I hope you enjoy Willem’s work – it was a pleasure to get to know him a little, and to spend time learning what he had to teach.

Willem is also up for a Rotterdam Design Prize in 2009 – the winner is announced in late November.  Good luck Willem!  I voted for him, and you should too! (wink, wink)

sportdome1

sportdome2

sportdome3

The Aircon luminaire from Willem van der Sluis and Luceplan:

aircon1

aircon2

aircon3

aircon4

Make sure to check out Willem’s firm, Customr.

The Lighting Machine Project – “Happy Umbrella” at KTH

happy-umbrella-lighting-machine

Our class just finished the first module of study and our first major lighting project here at Kungliga Tekniska Högskolan in Sweden.  Our first module of classes has just finished – an introduction of sorts to the world of light and lighting and a good way to bring everyone in the program to a level playing ground, so to speak.  There is a huge range of backgrounds in our class, and the instructors have done  a great job providing information to level the field.

The first project, called the Lighting Machine project, was the culmination of a week-long seminar on working with Dutch designer Willem Van Der Sluis.  Willem was in residence with us for a week, mentoring us through this project along with faculty professor Diana Joels.  Willem gave us a great lecture on working with light and an in-depth look into a few of his projects.  I’ll be chronicling some of Willem’s work in a post later this week.

The basic principles of Lighting Machine was that each group was to create a full-scale lighting machine that focused on the distribution of light rather than on the beauty and form of the machine itself.  We were to analyze our campus building for places we felt had illumination problems, and create this lighting machine to aid in the solution of this problem.  I created a video to describe our project and problem, but we took a positive outlook on the “problem.”  On the lowest level of our building there is a hallway full of patio umbrellas that are lit with low temperature (around 2700 degrees Kelvin) fluorescent lighting.  It’s a place where people hang out all day at different times during the day, and we sought to make it more happy.  Hence, our group and lighting machine was called “Happy Umbrella.”  Check out a few pictures of the space and of the building:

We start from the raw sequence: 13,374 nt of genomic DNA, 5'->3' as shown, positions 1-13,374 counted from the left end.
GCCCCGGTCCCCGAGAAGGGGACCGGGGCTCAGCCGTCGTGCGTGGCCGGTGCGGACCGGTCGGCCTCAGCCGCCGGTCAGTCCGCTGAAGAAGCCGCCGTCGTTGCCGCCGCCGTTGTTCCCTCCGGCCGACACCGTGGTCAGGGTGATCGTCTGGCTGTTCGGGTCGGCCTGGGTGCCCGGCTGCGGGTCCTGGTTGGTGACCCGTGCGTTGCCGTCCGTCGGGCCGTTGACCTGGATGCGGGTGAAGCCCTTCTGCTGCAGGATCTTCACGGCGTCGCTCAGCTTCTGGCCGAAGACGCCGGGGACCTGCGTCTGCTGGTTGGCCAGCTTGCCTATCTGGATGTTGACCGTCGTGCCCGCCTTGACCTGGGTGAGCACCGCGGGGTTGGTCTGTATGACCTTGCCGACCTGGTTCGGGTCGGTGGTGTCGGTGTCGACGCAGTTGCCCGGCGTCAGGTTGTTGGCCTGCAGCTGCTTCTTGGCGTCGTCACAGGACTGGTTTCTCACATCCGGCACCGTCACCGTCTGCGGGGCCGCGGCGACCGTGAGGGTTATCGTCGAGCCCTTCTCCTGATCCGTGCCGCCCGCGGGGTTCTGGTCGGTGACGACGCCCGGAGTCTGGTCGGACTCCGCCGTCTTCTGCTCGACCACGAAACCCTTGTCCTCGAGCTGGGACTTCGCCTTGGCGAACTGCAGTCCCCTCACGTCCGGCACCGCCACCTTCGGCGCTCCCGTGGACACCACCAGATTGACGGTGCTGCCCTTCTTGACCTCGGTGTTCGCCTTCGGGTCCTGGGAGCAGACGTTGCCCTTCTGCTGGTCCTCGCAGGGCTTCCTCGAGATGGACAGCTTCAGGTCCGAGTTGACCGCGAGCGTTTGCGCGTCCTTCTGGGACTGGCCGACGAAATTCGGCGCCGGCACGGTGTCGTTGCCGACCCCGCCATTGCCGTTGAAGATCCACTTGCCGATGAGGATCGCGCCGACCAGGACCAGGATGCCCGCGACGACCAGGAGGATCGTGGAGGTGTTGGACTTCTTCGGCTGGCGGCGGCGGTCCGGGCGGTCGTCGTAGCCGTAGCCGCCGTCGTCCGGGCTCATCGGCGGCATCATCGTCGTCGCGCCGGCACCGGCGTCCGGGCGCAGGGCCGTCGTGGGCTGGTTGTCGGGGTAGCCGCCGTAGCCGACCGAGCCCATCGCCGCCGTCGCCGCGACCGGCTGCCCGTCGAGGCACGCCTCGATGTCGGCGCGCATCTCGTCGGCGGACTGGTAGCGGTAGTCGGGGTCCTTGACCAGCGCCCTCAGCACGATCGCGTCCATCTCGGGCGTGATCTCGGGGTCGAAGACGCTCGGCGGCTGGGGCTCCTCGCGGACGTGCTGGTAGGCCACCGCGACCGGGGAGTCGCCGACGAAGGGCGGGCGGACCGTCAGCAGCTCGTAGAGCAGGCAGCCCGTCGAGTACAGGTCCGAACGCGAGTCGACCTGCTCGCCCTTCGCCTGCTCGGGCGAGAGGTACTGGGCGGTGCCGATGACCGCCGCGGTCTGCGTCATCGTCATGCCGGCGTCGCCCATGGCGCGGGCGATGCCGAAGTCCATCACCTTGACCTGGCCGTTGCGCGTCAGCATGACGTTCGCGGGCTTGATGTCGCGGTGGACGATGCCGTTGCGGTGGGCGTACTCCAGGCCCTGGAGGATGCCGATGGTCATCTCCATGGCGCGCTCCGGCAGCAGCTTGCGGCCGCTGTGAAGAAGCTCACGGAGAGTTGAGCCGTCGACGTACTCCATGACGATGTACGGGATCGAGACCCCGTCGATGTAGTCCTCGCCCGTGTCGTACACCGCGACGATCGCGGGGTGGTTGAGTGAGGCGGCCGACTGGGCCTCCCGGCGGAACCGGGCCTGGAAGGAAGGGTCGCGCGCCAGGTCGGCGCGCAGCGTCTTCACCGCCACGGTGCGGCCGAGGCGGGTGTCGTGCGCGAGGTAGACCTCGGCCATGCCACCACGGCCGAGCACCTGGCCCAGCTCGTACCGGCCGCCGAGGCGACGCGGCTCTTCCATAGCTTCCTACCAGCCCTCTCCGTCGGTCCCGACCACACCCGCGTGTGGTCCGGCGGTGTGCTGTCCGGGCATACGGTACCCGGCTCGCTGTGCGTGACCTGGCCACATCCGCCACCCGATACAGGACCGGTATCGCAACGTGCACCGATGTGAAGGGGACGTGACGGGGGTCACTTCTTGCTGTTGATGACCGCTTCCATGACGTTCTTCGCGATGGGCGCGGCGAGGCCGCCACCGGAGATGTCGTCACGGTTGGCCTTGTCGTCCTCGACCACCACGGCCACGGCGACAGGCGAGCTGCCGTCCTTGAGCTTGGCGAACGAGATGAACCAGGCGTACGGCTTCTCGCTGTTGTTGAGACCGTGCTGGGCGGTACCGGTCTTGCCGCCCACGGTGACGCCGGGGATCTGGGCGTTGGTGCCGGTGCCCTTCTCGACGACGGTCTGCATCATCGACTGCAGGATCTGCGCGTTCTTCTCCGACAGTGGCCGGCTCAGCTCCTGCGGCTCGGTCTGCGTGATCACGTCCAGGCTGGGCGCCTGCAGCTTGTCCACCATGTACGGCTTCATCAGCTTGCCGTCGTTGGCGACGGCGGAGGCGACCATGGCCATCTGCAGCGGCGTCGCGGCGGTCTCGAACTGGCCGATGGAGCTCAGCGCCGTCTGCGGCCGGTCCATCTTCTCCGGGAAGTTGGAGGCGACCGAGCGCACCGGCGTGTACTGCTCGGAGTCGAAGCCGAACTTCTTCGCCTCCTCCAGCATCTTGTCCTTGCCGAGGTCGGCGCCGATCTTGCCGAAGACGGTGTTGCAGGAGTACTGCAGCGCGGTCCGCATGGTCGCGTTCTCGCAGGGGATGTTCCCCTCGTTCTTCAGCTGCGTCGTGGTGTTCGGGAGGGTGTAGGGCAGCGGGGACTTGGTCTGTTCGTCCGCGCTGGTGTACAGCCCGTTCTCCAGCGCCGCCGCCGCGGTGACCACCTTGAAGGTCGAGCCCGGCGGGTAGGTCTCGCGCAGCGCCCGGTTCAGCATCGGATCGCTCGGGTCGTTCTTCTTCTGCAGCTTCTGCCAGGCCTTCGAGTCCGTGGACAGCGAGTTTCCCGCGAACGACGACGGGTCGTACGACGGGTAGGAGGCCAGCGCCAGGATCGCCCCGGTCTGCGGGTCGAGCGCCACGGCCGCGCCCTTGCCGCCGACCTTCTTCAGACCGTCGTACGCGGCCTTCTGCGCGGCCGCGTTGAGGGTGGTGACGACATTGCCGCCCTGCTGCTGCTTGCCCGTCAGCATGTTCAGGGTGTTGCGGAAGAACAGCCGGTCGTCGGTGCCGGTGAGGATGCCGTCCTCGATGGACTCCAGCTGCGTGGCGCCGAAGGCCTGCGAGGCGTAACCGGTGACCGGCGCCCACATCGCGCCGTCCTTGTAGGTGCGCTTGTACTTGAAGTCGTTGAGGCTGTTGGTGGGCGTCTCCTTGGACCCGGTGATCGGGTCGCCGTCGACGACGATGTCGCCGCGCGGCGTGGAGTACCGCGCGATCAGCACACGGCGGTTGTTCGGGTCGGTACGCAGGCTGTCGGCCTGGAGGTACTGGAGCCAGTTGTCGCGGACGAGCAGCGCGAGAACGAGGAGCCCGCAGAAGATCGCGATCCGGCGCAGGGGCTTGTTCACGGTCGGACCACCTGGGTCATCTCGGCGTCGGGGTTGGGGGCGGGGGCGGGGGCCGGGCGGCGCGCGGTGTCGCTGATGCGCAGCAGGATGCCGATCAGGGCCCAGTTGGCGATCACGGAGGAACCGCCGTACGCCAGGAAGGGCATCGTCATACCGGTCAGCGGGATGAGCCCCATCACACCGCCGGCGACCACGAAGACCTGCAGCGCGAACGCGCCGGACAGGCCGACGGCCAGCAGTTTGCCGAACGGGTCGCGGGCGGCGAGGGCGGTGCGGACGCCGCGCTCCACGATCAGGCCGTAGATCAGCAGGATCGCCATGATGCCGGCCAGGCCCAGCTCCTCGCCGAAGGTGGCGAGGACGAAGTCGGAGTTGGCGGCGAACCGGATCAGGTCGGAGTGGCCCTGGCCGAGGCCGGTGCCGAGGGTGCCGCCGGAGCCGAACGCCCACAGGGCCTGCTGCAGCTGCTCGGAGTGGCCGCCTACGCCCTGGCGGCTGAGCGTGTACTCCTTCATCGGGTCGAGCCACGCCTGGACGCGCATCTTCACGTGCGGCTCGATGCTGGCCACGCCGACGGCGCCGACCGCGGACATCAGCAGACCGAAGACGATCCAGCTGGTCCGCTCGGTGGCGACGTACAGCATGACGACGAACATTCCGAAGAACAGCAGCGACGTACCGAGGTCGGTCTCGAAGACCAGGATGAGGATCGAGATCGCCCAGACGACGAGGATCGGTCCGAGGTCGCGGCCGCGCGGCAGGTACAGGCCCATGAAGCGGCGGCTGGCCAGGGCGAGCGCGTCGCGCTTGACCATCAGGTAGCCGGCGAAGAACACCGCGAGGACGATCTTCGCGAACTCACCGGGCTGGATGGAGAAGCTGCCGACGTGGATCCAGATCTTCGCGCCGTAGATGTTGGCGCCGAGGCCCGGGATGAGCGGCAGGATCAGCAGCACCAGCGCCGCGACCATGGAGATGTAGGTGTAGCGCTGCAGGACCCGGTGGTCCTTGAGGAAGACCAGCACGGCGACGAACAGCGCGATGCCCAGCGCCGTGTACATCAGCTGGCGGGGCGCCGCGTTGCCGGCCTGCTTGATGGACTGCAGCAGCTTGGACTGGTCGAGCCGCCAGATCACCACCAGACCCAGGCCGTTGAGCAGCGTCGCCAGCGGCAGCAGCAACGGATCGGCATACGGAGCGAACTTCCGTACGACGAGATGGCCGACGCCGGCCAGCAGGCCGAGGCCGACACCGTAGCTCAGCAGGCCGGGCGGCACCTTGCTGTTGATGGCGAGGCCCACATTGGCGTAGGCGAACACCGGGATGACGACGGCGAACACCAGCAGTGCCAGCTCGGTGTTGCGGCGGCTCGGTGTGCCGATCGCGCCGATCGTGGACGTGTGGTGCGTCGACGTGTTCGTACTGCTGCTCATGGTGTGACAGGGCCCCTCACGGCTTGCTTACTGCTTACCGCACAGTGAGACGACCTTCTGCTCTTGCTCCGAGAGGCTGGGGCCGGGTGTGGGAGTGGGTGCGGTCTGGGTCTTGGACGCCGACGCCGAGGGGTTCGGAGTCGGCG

kth-haninge-umbrellas

kth-haninge-umbrellas

Lighting Machine was an interesting project on many levels.  First, we were assigned into groups of four people, each with a different background – architecture, interior design, lighting design, electrical engineering, you name it.  The program is being administered in English, but there is a wide variety of comprehension of the English language.  The language barrier makes communication interesting.  Drawings and sketches – visual communication – sometimes take the place of verbal communication in these situations.  We chose a handful of locations with what we perceived as problems, and came to a consensus as to which project we all liked – which ended up being the umbrella location project.  In the creation of the lighting machine, we were also given the choice of two light sources – a 50W T5 circular fluorescent, or a 40W halogen PAR20.  We chose to use both.

A long story short, we decided to provide the location with a feel of nature – the umbrella representative of a tree with a pattern, and the table with better illumination and contrast, as the overhead fluorescents provided next to none.  We invented an optical projector with a homemade template out of miscellaneous pieces and parts of reflectors and lenses, and a wash-type unit from the fluorescent.  Happy Umbrella also incorporated both the umbrella and the table as part of the product.

I’ve embedded two videos below – the first is an overview of the project (about seven minutes long), and the second is a quick explanation of the projector for the class.  These videos were something I made for the heck of it, just for the blog.  I did use the projector explanation video in the presentation of the Lighting Machine as a way to help explain how a projector works.

Project Overview:

Projector Explanation Video:

Happy Umbrella from below:

happy-umbrella-lighting-machine2